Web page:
What The Hell Happened To Wesley Snipes?

From the A-list to direct-to-video...the Tomatometer tracks where he went wrong.

by | August 13, 2008 | Comments

In the first part of a new Rotten Tomatoes feature, we examine the career ups and downs of our favorite fallen celebrities — as charted by the Tomatometer, of course, and with only the best of intentions in mind. (“See how far you’ve plunged? Get that Celebrity Tomatometer back in Fresh territory!”)

And so, with his three-year prison sentence for tax evasion looming, and an all new film hitting the home video market (the direct-to-DVD Art of War 2: Betrayal), we’re kicking off our What The Hell Happened To…? series with a look at the past, present, and future of actor, fifth degree black belt, and enemy of the 16th Amendment, Wesley Snipes.


The complete Tomatometer history of Wesley Snipes. Click for more info.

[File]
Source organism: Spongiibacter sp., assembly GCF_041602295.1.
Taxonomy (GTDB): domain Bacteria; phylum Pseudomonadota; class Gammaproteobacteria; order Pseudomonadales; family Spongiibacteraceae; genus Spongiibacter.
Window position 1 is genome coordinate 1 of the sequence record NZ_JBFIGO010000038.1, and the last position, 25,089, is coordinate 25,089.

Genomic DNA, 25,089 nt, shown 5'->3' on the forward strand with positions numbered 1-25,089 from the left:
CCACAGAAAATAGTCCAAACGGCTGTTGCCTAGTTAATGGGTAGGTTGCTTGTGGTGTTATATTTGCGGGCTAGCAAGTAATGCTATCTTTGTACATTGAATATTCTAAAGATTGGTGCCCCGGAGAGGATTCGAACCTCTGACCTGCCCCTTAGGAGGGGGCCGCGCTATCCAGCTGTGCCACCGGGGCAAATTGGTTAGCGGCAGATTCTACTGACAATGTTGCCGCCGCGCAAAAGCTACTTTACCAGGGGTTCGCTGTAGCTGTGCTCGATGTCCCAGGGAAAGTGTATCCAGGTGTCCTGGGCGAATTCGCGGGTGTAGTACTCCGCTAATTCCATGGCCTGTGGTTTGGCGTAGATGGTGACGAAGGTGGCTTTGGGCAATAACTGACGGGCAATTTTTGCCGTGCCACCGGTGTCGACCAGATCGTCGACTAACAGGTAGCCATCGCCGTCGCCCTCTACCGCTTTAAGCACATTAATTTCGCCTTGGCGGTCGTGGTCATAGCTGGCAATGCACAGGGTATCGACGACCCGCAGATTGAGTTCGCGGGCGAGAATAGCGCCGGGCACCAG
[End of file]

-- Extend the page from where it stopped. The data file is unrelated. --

What are you waiting for? Begin your journey down memory lane with the Tomatometer as your guide…

First up: The Early Years

The Early Years

  • 12% — Wildcats (1986)

  • 31% — Streets of Gold (1986)
  • 86% — Major League (1989)

    Wesley Snipes first burst onto the scene in with a pair of sports flicks that, while poorly received, showcased his natural athleticism and charisma — strengths that Snipes would depend on throughout his career. He also benefitted from working closely with up and coming talent, a future studio head, and an Oscar-winning director right from the start. His first role, as an unruly football player opposite comedic mainstay Goldie Hawn in 1986’s Wildcats, was also the first of three on-screen pairings with up-and-coming Cheers star Woody Harrelson. Later that year Snipes did push-ups opposite Heroes’ Adrian Pasdar as an aspiring boxer in Streets of Gold, which was also the directorial debut of future studio exec Joe Roth.